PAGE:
london-road

London Road (MA15+)

Strong sexual references.


UK 2015
Director: Rufus Norris
Featuring: Tom Hardy, Olivia Coleman, Kate Fleetwood.
Running time: 91 minutes
Original review: Jamie Neish, Cine Vue
Extracted & Compiled by: Gill Ireland


The words of real-life residents involuntarily entwined with the horrific Ipswich serial murders of 2006, are uttered verbatim in this innovative and powerful film. After a successful run as a National Theatre stage show, the unique musical drama has been adapted for the screen by British director Rufus Norris. The film blends elements of drama, musical and documentary to produce something wholly unique – a taut examination of the reactions and subsequent coping mechanisms of a select few whose everyday lives are enveloped by a thick cloud of darkness in the wake of police discoveries.

As events unfold, the community of the namesake location become subjected to a nightmarish media scrum that traps them behind closed doors. Reporters, vandals and police descend on their once peaceful, untouched street, turning it into a place of death and misery. The cast, which is made up of newcomers and old hands of the material from the stage, make each one of the affected people count. Their voices, lent an even more piercing note by Adam Cork’s re-petitive and expressive musical compositions, eloquently communicate their thoughts, fears, suspicions and remorse at what’s happened. It’s perhaps not a technique or approach that should work, but somehow it does, and to terrific avail. No one actor is better here than the other, even a small cameo from Tom Hardy as a shady taxi driver has the power to unnerve. Olivia Colman, Kate Fleetwood, Anita Dobson and Paul Thornley too, are uniformly excellent taking on the roles of their respective real-life personas.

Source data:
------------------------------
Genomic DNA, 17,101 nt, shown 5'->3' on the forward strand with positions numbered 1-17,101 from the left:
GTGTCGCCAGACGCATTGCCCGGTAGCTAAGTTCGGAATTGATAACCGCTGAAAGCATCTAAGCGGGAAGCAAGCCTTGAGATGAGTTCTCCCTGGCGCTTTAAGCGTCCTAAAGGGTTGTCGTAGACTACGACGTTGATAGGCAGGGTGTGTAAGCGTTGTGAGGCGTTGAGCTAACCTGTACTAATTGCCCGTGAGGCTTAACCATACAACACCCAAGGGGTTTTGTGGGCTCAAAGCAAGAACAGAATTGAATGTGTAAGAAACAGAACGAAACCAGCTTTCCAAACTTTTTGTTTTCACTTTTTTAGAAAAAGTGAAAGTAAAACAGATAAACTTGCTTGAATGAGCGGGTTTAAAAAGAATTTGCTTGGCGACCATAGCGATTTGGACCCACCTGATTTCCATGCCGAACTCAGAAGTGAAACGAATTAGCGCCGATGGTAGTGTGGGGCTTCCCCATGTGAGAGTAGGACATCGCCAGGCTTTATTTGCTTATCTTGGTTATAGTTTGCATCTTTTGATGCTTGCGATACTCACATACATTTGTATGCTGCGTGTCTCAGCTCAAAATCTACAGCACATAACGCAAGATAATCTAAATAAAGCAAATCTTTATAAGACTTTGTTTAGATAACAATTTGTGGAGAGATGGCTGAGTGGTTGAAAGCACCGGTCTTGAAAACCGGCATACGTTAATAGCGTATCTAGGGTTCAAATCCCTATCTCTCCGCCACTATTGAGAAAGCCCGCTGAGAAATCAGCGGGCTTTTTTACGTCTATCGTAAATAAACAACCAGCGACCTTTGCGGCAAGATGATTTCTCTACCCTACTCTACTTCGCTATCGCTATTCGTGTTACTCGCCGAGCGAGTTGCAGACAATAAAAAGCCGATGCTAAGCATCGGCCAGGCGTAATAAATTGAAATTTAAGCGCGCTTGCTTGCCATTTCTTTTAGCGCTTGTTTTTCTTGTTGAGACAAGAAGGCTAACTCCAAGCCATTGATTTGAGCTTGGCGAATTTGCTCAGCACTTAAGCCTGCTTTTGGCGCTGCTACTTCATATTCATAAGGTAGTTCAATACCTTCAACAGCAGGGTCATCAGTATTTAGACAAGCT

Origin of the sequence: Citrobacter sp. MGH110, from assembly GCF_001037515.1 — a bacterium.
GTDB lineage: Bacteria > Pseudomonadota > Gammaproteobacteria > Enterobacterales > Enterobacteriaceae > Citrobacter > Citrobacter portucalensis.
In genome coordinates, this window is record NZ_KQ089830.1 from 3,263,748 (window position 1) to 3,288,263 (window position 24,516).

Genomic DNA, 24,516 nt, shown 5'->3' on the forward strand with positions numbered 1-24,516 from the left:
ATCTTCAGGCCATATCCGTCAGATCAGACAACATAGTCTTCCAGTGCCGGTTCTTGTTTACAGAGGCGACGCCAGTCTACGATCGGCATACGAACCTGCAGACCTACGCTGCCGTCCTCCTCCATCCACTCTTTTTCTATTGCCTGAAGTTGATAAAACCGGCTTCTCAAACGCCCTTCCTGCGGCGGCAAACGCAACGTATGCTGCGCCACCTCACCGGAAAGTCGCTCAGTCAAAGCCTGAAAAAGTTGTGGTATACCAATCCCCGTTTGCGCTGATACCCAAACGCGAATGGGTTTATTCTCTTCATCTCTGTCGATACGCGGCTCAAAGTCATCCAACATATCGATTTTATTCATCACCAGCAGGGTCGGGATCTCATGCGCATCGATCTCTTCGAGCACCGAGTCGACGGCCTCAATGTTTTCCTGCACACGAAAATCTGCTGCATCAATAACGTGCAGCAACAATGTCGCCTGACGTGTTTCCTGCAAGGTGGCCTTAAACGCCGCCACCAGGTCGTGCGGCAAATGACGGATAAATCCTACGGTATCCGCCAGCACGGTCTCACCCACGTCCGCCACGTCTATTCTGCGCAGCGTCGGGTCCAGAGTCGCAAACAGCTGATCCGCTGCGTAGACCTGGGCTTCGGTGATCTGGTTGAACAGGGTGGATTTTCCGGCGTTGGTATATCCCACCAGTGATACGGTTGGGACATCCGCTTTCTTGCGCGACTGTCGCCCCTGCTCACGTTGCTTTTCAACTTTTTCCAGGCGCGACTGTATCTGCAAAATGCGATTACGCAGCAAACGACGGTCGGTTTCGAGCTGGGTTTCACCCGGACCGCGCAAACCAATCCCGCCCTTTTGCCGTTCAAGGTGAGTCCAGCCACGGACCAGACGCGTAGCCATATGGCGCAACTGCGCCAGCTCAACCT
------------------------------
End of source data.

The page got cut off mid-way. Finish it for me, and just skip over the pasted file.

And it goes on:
Norris, who has assumed the role as the artistic director of the National Theatre, is the ideal man for the task at hand. His experience as a stage director compliments the film; the move-ments and choreography accentuates the heightened emotional instability felt by the residents. He uses a palette of drab, washed-out colours that conveys the feeling of isolation, before let-ting in the light as coping mechanisms are put into action and spirits begin lift as the trial ver-dict is announced.

The film is a big undertaking that requires a leap of faith by those behind and in front of the camera but it doesn’t simply work, it trumps expectations and lingers long in the mind.

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